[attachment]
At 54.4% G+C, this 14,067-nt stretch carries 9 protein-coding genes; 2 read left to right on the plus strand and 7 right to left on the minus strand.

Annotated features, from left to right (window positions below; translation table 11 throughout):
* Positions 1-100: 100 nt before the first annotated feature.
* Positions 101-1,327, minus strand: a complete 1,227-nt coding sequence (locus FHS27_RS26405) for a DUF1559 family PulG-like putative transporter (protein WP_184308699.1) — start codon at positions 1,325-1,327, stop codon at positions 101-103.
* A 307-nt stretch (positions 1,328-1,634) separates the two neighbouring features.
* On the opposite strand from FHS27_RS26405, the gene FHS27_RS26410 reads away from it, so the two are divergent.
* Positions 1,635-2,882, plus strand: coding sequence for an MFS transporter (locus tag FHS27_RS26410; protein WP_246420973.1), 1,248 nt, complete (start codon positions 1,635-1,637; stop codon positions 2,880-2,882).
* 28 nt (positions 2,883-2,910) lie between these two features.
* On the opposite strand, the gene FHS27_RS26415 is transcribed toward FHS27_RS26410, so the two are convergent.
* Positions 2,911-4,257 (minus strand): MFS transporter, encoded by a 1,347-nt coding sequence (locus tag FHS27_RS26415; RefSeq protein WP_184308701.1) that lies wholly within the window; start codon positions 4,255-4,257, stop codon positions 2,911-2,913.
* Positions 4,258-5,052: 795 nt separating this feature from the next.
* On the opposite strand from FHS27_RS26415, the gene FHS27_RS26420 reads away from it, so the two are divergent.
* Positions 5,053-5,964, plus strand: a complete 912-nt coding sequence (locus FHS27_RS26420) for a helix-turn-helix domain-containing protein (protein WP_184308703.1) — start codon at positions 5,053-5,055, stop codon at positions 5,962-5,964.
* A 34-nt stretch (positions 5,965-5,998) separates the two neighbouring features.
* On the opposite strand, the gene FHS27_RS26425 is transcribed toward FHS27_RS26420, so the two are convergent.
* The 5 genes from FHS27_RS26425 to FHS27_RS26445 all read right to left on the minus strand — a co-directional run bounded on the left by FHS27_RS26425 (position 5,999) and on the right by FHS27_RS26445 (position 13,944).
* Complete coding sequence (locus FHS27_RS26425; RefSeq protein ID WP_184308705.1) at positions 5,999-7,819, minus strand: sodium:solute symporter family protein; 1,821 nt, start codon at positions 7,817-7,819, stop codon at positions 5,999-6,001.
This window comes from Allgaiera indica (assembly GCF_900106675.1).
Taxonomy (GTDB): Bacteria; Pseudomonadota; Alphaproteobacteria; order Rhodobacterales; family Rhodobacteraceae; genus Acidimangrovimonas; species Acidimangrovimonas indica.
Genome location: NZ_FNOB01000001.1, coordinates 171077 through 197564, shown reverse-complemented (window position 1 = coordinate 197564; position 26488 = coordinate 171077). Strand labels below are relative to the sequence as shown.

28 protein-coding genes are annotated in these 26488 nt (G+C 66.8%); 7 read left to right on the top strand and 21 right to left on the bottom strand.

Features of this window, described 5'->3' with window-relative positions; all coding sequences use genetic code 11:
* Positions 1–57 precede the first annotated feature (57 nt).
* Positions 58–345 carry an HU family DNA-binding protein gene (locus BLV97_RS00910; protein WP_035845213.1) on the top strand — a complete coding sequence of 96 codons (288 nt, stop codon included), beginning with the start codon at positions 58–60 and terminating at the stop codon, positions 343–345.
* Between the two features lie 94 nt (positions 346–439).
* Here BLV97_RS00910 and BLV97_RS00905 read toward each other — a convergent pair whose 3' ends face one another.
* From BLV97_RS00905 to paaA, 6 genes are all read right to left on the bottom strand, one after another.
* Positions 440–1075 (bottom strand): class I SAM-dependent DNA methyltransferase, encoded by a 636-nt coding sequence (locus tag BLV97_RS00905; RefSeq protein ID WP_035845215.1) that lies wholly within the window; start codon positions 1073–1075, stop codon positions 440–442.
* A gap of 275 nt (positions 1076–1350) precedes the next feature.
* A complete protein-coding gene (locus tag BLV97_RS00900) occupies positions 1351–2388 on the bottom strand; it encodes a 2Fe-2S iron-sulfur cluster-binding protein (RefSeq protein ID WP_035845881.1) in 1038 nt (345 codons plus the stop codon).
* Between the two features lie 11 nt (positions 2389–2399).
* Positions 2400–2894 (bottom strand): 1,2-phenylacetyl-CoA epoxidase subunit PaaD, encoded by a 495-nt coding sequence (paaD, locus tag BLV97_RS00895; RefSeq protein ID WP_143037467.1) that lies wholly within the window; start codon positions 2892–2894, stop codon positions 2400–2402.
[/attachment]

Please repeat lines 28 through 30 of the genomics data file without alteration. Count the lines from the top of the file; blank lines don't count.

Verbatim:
* Positions 440–1075 (bottom strand): class I SAM-dependent DNA methyltransferase, encoded by a 636-nt coding sequence (locus tag BLV97_RS00905; RefSeq protein ID WP_035845215.1) that lies wholly within the window; start codon positions 1073–1075, stop codon positions 440–442.
* A gap of 275 nt (positions 1076–1350) precedes the next feature.
* A complete protein-coding gene (locus tag BLV97_RS00900) occupies positions 1351–2388 on the bottom strand; it encodes a 2Fe-2S iron-sulfur cluster-binding protein (RefSeq protein ID WP_035845881.1) in 1038 nt (345 codons plus the stop codon).